Hi Garry, thank you for contacting JA, my name is ***** ***** I will assist with your two queries today.
1. In the majority of cases you do not require planning permission for adding earth and turf, the exceptions are where you have specific restrictions such as a listed building, shared garden, specific covenants in your property deeds, but these are very rare, and owners would normally have been made aware by their solicitor at the time. Since what your doing is not going to cast a shadow on surrounding areas, or pose a health and safety risk to members of the public or changing the use of the space you do not require planning permission.
2. You wouldnt need planning permission or building control as the wall is less than 1M high (but if it was over 1M it would only be applicable if it was going to be next a footpath \ road), your not changing the property boundary, or building a wall higher than existing fences. However you may wish to check this page here, to make sure it meets expected standards in terms of the thickness etc.
Please let me know if you need anything clarified.
Technically raising your garden platform above 300mm (using earth, decking or other structure) would need planning permission.
Since you looking at 900mm you would need planning permission, however not for the wall, but for the additional earth used in backfilling the wall, by the sound of it, from the front of the garden your already have clear viability over the rear garden fence (as your up the hill), the only likely objection I can foresee would be regarding water run off, but thats just a case of having a soak away.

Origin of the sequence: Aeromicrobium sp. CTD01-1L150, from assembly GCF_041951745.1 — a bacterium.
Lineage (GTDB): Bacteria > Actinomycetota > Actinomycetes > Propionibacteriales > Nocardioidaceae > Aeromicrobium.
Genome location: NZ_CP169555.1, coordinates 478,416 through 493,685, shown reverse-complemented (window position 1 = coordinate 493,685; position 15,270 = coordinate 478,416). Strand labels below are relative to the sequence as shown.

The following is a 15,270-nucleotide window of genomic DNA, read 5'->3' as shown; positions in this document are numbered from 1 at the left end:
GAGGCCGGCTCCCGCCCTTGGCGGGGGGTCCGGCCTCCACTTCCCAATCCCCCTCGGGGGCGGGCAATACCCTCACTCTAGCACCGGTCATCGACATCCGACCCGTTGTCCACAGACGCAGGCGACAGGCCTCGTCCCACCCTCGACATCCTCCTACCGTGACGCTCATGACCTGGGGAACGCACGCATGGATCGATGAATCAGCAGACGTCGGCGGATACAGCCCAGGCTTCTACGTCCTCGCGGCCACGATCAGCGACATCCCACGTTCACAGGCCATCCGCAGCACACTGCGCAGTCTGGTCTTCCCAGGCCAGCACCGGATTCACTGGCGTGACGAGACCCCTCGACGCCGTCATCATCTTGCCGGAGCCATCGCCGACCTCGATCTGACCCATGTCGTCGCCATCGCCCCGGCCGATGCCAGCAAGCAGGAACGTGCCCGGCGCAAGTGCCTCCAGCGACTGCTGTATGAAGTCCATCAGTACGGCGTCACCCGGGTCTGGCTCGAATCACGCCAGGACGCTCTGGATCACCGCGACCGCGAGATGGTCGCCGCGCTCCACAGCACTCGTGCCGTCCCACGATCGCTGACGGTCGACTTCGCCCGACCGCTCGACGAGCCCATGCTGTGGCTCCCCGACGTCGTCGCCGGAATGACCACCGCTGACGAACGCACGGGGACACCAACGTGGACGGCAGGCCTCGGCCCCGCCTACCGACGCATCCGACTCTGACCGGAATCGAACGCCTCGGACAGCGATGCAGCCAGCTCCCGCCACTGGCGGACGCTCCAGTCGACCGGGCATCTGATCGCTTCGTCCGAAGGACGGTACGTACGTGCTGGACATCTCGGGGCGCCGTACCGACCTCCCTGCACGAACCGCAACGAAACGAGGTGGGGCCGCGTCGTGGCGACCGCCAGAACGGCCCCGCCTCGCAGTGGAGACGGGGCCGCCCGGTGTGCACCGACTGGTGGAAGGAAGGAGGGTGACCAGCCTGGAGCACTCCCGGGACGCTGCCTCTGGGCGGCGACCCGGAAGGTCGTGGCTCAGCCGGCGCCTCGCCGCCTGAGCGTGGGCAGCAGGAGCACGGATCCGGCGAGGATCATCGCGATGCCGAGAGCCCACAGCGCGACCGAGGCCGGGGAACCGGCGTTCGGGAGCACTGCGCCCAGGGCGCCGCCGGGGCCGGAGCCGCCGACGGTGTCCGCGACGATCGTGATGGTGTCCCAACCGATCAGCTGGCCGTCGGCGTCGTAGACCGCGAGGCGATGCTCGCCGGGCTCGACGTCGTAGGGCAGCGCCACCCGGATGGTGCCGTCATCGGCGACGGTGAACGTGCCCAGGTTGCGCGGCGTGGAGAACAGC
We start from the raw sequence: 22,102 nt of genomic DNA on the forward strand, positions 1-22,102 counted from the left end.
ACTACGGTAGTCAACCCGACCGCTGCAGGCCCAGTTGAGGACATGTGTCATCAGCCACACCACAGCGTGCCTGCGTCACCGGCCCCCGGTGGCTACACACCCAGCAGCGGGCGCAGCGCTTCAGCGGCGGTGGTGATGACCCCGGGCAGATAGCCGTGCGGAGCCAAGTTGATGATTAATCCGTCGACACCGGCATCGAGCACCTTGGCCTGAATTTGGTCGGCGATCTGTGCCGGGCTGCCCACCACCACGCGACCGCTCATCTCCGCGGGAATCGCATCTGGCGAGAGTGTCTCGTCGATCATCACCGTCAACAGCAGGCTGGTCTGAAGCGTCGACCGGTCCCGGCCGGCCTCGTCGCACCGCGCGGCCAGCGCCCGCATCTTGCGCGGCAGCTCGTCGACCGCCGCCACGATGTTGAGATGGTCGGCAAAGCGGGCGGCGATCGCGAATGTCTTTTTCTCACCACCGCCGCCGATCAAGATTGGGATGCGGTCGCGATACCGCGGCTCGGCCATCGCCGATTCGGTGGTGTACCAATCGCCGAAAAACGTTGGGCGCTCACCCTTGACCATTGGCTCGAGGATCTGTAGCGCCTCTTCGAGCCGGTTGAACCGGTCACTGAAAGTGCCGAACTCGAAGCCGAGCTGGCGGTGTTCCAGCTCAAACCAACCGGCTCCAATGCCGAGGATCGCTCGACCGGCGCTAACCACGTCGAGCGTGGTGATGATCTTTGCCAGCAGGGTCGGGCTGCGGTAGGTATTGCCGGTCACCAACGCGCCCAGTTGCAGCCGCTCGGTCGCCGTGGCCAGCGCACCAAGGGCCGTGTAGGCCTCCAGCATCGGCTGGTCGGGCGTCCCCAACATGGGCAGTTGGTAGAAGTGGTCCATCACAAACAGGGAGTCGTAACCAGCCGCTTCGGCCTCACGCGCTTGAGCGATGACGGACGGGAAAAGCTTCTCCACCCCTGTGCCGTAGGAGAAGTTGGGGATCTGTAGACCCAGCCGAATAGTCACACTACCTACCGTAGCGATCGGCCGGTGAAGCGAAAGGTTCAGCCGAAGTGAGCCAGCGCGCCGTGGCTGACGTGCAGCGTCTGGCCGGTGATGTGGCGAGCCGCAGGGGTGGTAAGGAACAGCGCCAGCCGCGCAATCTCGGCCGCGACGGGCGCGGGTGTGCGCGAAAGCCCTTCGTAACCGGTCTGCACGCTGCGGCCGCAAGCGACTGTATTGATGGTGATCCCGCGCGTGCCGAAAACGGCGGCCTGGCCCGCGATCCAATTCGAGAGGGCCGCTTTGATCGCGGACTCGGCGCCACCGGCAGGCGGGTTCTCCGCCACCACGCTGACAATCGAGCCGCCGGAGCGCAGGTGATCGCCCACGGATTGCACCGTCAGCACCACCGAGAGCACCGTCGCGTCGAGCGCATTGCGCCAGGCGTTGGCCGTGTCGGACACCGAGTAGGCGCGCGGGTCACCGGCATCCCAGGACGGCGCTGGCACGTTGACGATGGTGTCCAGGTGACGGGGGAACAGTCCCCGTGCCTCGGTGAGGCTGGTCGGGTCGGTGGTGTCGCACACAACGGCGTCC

Alot of this is common sense, every council is different in most cases they will write back and advise you do not need need planning as the ground your 'levelling' makes up 5% of the total space, however its worth talking to your neighbour first as its your neighbour who will raise concerns to the planning authority, and push them do do something.
In summary you do need to notify planning, but its within the Council's discretion to sign off on what your doing without a formal planning application.